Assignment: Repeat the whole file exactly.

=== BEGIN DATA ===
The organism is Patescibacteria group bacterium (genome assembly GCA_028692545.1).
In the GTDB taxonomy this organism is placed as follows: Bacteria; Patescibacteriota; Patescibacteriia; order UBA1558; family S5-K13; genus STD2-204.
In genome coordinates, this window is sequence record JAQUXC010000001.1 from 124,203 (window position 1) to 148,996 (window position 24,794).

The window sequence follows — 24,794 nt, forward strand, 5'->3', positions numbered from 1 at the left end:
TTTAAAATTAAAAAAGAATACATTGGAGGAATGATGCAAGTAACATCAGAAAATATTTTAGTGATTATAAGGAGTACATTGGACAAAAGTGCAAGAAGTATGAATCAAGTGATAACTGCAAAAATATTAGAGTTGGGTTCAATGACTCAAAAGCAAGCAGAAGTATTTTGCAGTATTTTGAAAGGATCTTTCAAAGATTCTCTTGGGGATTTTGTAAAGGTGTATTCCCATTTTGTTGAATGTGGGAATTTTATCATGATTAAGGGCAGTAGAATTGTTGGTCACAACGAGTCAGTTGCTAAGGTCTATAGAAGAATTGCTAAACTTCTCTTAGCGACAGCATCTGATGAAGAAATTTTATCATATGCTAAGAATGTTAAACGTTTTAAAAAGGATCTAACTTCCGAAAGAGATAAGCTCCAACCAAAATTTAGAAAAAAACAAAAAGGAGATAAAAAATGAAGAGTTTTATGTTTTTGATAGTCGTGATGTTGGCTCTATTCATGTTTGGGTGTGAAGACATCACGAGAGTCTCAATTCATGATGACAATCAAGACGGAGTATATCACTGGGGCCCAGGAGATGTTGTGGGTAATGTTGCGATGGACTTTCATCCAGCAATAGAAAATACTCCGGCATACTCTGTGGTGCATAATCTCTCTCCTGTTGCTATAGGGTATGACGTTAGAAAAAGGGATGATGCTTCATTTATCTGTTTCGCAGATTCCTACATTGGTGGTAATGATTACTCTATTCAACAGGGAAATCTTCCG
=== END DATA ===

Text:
The organism is Patescibacteria group bacterium (genome assembly GCA_028692545.1).
In the GTDB taxonomy this organism is placed as follows: Bacteria; Patescibacteriota; Patescibacteriia; order UBA1558; family S5-K13; genus STD2-204.
In genome coordinates, this window is sequence record JAQUXC010000001.1 from 124,203 (window position 1) to 148,996 (window position 24,794).

The window sequence follows — 24,794 nt, forward strand, 5'->3', positions numbered from 1 at the left end:
TTTAAAATTAAAAAAGAATACATTGGAGGAATGATGCAAGTAACATCAGAAAATATTTTAGTGATTATAAGGAGTACATTGGACAAAAGTGCAAGAAGTATGAATCAAGTGATAACTGCAAAAATATTAGAGTTGGGTTCAATGACTCAAAAGCAAGCAGAAGTATTTTGCAGTATTTTGAAAGGATCTTTCAAAGATTCTCTTGGGGATTTTGTAAAGGTGTATTCCCATTTTGTTGAATGTGGGAATTTTATCATGATTAAGGGCAGTAGAATTGTTGGTCACAACGAGTCAGTTGCTAAGGTCTATAGAAGAATTGCTAAACTTCTCTTAGCGACAGCATCTGATGAAGAAATTTTATCATATGCTAAGAATGTTAAACGTTTTAAAAAGGATCTAACTTCCGAAAGAGATAAGCTCCAACCAAAATTTAGAAAAAAACAAAAAGGAGATAAAAAATGAAGAGTTTTATGTTTTTGATAGTCGTGATGTTGGCTCTATTCATGTTTGGGTGTGAAGACATCACGAGAGTCTCAATTCATGATGACAATCAAGACGGAGTATATCACTGGGGCCCAGGAGATGTTGTGGGTAATGTTGCGATGGACTTTCATCCAGCAATAGAAAATACTCCGGCATACTCTGTGGTGCATAATCTCTCTCCTGTTGCTATAGGGTATGACGTTAGAAAAAGGGATGATGCTTCATTTATCTGTTTCGCAGATTCCTACATTGGTGGTAATGATTACTCTATTCAACAGGGAAATCTTCCG